Biodiversity in Agricultural Landscapes: Landscape and Scale-Dependent Effects of Organic Farming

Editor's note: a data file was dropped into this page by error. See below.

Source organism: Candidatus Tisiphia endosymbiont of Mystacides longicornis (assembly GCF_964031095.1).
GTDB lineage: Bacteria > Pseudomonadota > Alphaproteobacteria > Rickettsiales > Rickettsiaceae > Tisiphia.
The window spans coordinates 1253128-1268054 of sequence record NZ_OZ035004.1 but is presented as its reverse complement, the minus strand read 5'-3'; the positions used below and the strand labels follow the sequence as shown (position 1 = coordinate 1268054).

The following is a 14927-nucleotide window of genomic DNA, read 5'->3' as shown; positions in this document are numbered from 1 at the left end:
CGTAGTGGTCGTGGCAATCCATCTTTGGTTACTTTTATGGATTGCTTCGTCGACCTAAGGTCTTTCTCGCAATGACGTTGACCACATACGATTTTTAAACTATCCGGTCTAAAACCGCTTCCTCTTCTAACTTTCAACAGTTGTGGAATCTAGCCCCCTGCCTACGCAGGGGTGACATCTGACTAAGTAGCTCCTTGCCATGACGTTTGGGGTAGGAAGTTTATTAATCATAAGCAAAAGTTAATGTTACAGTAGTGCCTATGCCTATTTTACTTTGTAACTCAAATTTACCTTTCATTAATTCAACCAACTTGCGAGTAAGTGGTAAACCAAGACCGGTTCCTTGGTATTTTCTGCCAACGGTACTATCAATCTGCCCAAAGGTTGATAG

Sammanfattning: Declines in the distribution and abundance of many farmland species during recent decades have been attributed to agricultural intensification. Agri-environment schemes are commonly used in Europe to reduce this loss of farmland biodiversity, but their effectiveness may depend on several external factors. In this thesis, I have used one such scheme, organic faming, as a landscape scale experiment to test if its effect on the species richness and abundance of butterflies, bumble bees and plants differs depending on the surrounding landscape context or on which spatial scale organic farming is applied. In the first studies, including pairs of organic and conventional farms located in either heterogeneous or homogeneous landscapes, I found that the species richness and abundance of both butterflies and bumble bees were enhanced by organic farming compared to conventional farming, partly related to higher abundance of flowers on organically managed farmland. However, the enhancing effect depended on the landscape context, such that the species richness and abundance were only significantly higher on organic farms in intensively farmed homogeneous landscapes, but not on the ones in less intensively farmed heterogeneous landscapes. Bumble bee species were classified into three groups based on their colony sizes, reflecting differences in their landscape perception. The abundances of bumble bees with small and large colonies were positively associated with organic farming, while the ones with medium sized colonies instead were affected by landscape heterogeneity, which may indicate differences between groups in sensitivity to resources fragmentation. For the scale-dependent effect of organic farming, I found that local butterfly and plant species richness and butterfly abundance were enhanced by organic farming at a local scale. In addition, my results showed that, besides the local effect, the amount of organic farming in the surrounding landscape can have an additive (species richness) or interactive effect (abundance). Local species richness was positively affected by a large proportion of organic farming at the landscape scale, while the local farming practice was of larger importance for local butterfly abundance in conventionally managed landscapes compared to organically managed ones. In conclusion, I show that the effectiveness of agri-environment schemes to promote biodiversity may depend on the landscape heterogeneity and on how large proportion of a landscape that are subjected to the scheme. These results consequently imply that to increase their efficiency it may be important to consider the spatial arrangement of schemes and their allocation at a landscape scale.
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